It would be an understatement to say Harrison Barnes has come a long way in his first season as a Maverick.
Remember when he shot 26 percent during the preseason? That feels like an awfully long time ago at this point. He’s had seven games this season with a scoring output higher than the percentage he shot during exhibition season.
Player development is not always linear; a player does not simply improve at every single facet of his game without ever taking a step back in a different area, and sometimes growth can take days, weeks, months, or years. Every case is different. In Barnes’, though, he has improved dramatically since signing as a Maverick. That, combined with a hugely increased workload over the one he carried during four seasons with the Golden State Warriors, has resulted in one of the most unexpected, pleasant surprises of the 2016-17 season: Barnes is averaging 20.7 points per game. Of the 32 other NBA players who can make that same claim, only eight are younger than him.
And while in most cases achieving mastery might not follow a linear progression, Barnes’ first season in Dallas has followed an extraordinarily linear path. This feels like the right time to look back at how far he’s come this season, for two reasons. The first: Tonight the Mavericks will play their 41st game, reaching the halfway point of the season, and that has at least some symbolic value. The second: With 40 games in the books, and having appeared (and scored in double-digits) in every game so far, it’s a really round number and makes looking back in time much more convenient.
So, without further ado, below is a chart displaying some of Barnes’ numbers during each 10-game segment of the 2016-17 campaign, as well as averages from both this season and his career before coming to Dallas.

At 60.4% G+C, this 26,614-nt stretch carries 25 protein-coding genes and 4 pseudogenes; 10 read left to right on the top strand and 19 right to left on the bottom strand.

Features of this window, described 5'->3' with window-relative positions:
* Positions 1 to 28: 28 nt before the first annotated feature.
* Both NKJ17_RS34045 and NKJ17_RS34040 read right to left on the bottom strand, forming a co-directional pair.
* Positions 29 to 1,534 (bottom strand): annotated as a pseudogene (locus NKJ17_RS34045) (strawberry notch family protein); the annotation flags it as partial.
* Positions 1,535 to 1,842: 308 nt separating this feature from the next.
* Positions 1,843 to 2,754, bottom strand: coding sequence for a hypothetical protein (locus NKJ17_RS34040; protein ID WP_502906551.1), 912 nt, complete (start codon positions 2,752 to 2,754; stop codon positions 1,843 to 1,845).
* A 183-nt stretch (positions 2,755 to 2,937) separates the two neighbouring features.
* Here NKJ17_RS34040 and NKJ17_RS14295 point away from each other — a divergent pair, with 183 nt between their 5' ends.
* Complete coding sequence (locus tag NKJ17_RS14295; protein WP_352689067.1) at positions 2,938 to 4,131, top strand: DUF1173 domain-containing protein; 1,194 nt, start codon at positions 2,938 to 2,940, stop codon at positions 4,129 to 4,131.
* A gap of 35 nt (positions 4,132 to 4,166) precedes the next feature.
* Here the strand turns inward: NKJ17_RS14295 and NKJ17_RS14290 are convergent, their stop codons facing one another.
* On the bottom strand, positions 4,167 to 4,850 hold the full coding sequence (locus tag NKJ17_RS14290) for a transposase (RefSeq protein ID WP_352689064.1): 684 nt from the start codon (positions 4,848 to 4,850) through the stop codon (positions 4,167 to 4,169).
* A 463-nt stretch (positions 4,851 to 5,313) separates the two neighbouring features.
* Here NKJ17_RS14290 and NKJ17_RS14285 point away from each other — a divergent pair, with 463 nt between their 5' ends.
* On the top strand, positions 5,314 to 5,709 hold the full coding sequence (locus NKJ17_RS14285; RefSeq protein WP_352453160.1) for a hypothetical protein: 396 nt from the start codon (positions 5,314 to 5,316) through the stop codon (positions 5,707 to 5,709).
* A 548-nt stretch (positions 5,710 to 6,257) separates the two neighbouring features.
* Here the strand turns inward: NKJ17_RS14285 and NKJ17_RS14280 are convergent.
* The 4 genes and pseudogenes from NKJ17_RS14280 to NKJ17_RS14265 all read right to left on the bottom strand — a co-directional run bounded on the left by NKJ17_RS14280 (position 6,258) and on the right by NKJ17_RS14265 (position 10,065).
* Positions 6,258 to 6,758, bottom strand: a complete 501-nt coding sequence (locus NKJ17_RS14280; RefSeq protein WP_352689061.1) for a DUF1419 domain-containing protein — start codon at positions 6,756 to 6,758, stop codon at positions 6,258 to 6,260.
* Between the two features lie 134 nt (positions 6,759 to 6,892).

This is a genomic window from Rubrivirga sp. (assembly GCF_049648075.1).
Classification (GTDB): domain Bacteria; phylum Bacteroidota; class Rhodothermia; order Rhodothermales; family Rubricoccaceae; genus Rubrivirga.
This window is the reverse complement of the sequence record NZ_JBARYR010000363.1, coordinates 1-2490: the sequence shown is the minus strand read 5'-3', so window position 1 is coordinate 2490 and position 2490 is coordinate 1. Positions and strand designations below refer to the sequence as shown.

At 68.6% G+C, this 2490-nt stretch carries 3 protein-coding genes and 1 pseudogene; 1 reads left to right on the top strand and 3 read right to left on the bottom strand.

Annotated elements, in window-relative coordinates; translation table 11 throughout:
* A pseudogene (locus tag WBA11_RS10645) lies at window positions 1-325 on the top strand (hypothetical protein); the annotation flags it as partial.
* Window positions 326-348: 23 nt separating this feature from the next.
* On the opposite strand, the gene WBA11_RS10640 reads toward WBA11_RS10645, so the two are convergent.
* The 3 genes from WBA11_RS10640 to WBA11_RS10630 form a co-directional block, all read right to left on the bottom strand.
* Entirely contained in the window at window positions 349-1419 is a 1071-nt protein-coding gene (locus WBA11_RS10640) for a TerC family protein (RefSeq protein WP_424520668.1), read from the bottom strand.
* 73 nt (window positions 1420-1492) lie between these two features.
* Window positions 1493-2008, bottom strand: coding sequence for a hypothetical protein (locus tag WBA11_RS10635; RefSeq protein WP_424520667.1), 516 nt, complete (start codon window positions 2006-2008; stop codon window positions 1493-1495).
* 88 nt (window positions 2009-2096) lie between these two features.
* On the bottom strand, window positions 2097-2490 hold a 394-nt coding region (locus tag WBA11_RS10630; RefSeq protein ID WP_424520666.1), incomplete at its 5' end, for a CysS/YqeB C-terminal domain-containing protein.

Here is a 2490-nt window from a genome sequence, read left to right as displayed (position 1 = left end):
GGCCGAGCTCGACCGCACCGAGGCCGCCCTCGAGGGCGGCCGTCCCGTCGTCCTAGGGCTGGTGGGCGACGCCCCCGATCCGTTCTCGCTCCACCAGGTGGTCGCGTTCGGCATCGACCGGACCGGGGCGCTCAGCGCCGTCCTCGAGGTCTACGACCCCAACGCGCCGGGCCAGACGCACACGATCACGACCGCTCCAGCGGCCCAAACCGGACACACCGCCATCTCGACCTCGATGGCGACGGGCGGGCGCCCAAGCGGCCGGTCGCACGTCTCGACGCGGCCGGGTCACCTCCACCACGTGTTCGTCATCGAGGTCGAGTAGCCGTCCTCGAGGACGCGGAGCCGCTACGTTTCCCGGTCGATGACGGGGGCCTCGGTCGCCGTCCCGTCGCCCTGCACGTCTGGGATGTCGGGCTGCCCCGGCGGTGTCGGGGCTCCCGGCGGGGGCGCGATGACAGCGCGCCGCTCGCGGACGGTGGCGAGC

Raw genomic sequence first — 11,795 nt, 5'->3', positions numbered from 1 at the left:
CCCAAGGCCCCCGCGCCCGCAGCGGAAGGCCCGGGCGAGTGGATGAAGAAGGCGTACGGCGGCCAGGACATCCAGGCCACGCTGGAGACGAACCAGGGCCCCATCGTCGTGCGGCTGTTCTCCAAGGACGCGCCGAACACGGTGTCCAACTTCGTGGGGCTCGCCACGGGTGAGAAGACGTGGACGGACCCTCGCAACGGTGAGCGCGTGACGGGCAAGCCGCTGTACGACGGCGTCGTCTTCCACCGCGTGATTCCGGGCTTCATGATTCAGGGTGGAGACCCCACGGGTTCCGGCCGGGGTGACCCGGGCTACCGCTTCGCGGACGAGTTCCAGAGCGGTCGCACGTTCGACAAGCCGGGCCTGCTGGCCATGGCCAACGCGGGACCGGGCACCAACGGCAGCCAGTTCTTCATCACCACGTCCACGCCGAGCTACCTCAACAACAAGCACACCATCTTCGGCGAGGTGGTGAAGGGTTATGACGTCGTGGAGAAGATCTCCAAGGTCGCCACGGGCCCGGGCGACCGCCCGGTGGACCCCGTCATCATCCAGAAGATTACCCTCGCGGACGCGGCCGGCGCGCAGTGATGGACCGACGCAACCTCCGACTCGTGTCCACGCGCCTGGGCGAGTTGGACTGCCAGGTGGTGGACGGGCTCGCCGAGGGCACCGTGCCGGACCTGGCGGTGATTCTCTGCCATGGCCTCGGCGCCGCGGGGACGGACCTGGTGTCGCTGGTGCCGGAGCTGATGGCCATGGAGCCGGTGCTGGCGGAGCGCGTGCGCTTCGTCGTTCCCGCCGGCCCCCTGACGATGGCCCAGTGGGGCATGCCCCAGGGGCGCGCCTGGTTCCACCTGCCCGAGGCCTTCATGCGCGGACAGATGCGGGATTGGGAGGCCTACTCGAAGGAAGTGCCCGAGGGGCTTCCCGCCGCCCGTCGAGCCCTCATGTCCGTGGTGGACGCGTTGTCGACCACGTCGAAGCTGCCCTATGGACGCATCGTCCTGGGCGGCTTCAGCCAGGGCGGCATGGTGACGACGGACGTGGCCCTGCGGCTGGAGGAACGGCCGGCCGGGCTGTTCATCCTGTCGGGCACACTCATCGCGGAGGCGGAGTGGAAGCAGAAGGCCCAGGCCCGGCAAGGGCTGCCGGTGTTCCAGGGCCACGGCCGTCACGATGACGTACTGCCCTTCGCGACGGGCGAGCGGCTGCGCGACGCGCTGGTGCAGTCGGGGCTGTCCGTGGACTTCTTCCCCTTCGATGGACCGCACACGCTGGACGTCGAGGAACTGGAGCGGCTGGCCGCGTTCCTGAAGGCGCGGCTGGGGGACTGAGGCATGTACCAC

|Series of Games
(Note: Effective field goal percentage, or eFG, measures a player’s field goal proficiency while factoring in the added value of the 3-point shot. True shooting percentage factors free throw attempts into the equation. Assist percentage measures the percentage of his teammates’ field goals he assisted while on the floor. Usage percentage, or USG, is an estimate of the percentage a player “used” while on the floor, meaning he took a shot, drew a foul, or turned the ball over. If each player had equal shares of the offense, their usage rate would each be 20 percent.)
Barnes more than doubling his per-game scoring average is what will be the thing that is most obvious of all to most fans. In half a season he’s gone from fourth option to 20-point scorer. He will set his single-season career-high for points scored with his first basket tonight.
But what is most striking and impressive about the season he’s had is that he’s increased his usage rate by more than 10 full percentage points while also maintaining higher effective field goal and true shooting percentages. What’s more, Barnes is playing a new position in the lineup, he’s taking mid-range shots more often than ever before, more of his shots have been contested, he’s consistently creating his own looks for the first time in his career, and he’s left behind three All-NBA teammates to become the lone 20-point scorer on his new team. And he’s hitting 3-pointers well below his career average. (What would his numbers look like if he was shooting 37 percent from 3, not 34 percent?) All of those factors should reduce efficiency. But they haven’t.
This is not common.
The next most impressive item to note is his upward-trending assist percentage from one 10-game set to the next. In his last 10 games, Barnes has assisted on more than 10 percent of his teammates’ makes while he’s been on the floor, and that’s particularly surprising because he had two zero-assist games during that stretch. They were balanced out, however, by two five-assist games, a mark that represents his career-high. He was never a fulcrum of the offense in Golden State, the player around which the entire offense revolved almost on a possession-by-possession basis, but that’s become the case in Dallas, especially late in games. He’s taken advantage of those opportunities lately both by scoring himself and distributing the ball to others.